The 13-10 committee vote, along party lines, gives President Obama an important victory in what promises to be a lengthy and contentious drive to enact a comprehensive health-care overhaul this year.
The bill, named "Quality, Affordable Health Coverage for All Americans," would create a controversial new government-sponsored health program that would compete with the private sector. It requires that every American carry health insurance and provides generous discounts to people who cannot afford a plan. Millions more Americans would also be eligible for Medicaid, the joint federal-state health program for the poor, Washington Post reports.
The Democratic-controlled health panel's bill, approved on a 13-10 party-line vote, seeks to expand coverage to much of the 46 million uninsured Americans, adds a government-run healthcare program, requires most Americans to obtain health insurance, and mandates most employers to provide it to their workers.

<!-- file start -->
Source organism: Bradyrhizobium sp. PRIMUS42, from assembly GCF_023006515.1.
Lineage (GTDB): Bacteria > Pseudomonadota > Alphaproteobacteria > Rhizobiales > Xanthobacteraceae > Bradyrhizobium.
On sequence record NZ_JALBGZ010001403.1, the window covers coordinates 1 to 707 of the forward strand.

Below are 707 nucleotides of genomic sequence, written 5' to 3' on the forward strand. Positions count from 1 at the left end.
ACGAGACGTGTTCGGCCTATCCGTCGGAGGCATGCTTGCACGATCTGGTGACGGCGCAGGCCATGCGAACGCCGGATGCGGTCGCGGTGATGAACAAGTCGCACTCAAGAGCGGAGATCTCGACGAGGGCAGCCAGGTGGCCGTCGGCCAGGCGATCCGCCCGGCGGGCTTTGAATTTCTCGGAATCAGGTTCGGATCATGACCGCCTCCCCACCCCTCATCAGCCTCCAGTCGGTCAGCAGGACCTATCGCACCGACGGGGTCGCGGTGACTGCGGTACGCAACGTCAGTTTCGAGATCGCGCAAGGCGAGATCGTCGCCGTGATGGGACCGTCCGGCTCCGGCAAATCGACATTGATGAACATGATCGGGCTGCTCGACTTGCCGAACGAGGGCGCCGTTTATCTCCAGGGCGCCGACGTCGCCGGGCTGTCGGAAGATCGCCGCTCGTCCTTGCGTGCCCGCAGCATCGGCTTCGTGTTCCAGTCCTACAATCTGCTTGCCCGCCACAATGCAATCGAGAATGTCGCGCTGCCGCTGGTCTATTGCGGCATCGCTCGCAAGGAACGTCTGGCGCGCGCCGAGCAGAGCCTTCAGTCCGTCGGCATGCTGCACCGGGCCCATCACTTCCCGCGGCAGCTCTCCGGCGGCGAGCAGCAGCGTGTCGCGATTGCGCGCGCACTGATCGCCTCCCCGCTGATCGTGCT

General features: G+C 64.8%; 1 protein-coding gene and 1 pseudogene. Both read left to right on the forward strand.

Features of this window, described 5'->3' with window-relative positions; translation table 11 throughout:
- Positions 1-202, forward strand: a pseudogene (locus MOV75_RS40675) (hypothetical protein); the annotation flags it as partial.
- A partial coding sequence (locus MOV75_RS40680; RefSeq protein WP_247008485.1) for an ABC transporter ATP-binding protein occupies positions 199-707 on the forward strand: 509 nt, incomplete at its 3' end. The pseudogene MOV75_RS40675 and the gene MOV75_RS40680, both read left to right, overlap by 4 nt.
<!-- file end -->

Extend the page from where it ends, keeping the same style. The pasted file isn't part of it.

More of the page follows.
The legislation also seeks to reduce costs in the $2.5 trillion U.S. healthcare industry, but Republicans complained that its $1 trillion cost over 10 years would worsen the burgeoning federal deficit, Reuters reports.
Meanwhile, democrats in the House of Representatives unveiled their version of a health care bill yesterday afternoon, and the Congressional Budget Office released its preliminary analysis of the costs and benefits. If you sympathize with the case for universal health care, it's an occasion to be happy: the CBO says bill will leave 97% of the legal population insured by 2019, Atlantic Online reports.